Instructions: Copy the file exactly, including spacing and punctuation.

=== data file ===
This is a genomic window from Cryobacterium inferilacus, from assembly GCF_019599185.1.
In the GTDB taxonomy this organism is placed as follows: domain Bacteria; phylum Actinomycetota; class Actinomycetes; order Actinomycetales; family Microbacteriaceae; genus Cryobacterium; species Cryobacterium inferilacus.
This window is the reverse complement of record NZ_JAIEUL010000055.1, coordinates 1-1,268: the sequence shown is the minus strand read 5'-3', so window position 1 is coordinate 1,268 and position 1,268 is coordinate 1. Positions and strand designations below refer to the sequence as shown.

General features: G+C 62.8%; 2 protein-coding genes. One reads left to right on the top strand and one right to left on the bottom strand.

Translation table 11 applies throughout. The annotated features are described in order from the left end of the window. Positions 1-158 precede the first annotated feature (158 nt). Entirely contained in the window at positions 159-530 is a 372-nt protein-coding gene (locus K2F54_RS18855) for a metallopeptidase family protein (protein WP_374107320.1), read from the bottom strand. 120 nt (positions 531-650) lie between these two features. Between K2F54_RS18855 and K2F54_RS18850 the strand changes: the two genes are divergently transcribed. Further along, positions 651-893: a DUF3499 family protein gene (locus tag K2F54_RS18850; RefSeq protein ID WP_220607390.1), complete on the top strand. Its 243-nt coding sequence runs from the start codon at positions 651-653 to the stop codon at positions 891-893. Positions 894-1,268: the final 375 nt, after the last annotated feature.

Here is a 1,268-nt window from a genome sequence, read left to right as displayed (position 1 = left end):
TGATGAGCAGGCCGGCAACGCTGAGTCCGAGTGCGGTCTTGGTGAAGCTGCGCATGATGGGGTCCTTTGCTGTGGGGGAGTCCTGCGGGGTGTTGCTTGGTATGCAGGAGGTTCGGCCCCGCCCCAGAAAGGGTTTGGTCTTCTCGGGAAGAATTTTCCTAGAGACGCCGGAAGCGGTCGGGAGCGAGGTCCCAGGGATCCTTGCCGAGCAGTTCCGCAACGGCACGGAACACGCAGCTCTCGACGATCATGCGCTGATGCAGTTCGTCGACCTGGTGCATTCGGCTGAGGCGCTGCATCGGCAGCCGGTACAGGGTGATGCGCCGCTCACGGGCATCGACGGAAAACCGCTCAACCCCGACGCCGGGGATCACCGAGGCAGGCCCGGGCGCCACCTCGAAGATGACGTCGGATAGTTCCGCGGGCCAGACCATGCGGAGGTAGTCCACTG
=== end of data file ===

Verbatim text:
This is a genomic window from Cryobacterium inferilacus, from assembly GCF_019599185.1.
In the GTDB taxonomy this organism is placed as follows: domain Bacteria; phylum Actinomycetota; class Actinomycetes; order Actinomycetales; family Microbacteriaceae; genus Cryobacterium; species Cryobacterium inferilacus.
This window is the reverse complement of record NZ_JAIEUL010000055.1, coordinates 1-1,268: the sequence shown is the minus strand read 5'-3', so window position 1 is coordinate 1,268 and position 1,268 is coordinate 1. Positions and strand designations below refer to the sequence as shown.

General features: G+C 62.8%; 2 protein-coding genes. One reads left to right on the top strand and one right to left on the bottom strand.

Translation table 11 applies throughout. The annotated features are described in order from the left end of the window. Positions 1-158 precede the first annotated feature (158 nt). Entirely contained in the window at positions 159-530 is a 372-nt protein-coding gene (locus K2F54_RS18855) for a metallopeptidase family protein (protein WP_374107320.1), read from the bottom strand. 120 nt (positions 531-650) lie between these two features. Between K2F54_RS18855 and K2F54_RS18850 the strand changes: the two genes are divergently transcribed. Further along, positions 651-893: a DUF3499 family protein gene (locus tag K2F54_RS18850; RefSeq protein ID WP_220607390.1), complete on the top strand. Its 243-nt coding sequence runs from the start codon at positions 651-653 to the stop codon at positions 891-893. Positions 894-1,268: the final 375 nt, after the last annotated feature.

Here is a 1,268-nt window from a genome sequence, read left to right as displayed (position 1 = left end):
TGATGAGCAGGCCGGCAACGCTGAGTCCGAGTGCGGTCTTGGTGAAGCTGCGCATGATGGGGTCCTTTGCTGTGGGGGAGTCCTGCGGGGTGTTGCTTGGTATGCAGGAGGTTCGGCCCCGCCCCAGAAAGGGTTTGGTCTTCTCGGGAAGAATTTTCCTAGAGACGCCGGAAGCGGTCGGGAGCGAGGTCCCAGGGATCCTTGCCGAGCAGTTCCGCAACGGCACGGAACACGCAGCTCTCGACGATCATGCGCTGATGCAGTTCGTCGACCTGGTGCATTCGGCTGAGGCGCTGCATCGGCAGCCGGTACAGGGTGATGCGCCGCTCACGGGCATCGACGGAAAACCGCTCAACCCCGACGCCGGGGATCACCGAGGCAGGCCCGGGCGCCACCTCGAAGATGACGTCGGATAGTTCCGCGGGCCAGACCATGCGGAGGTAGTCCACTG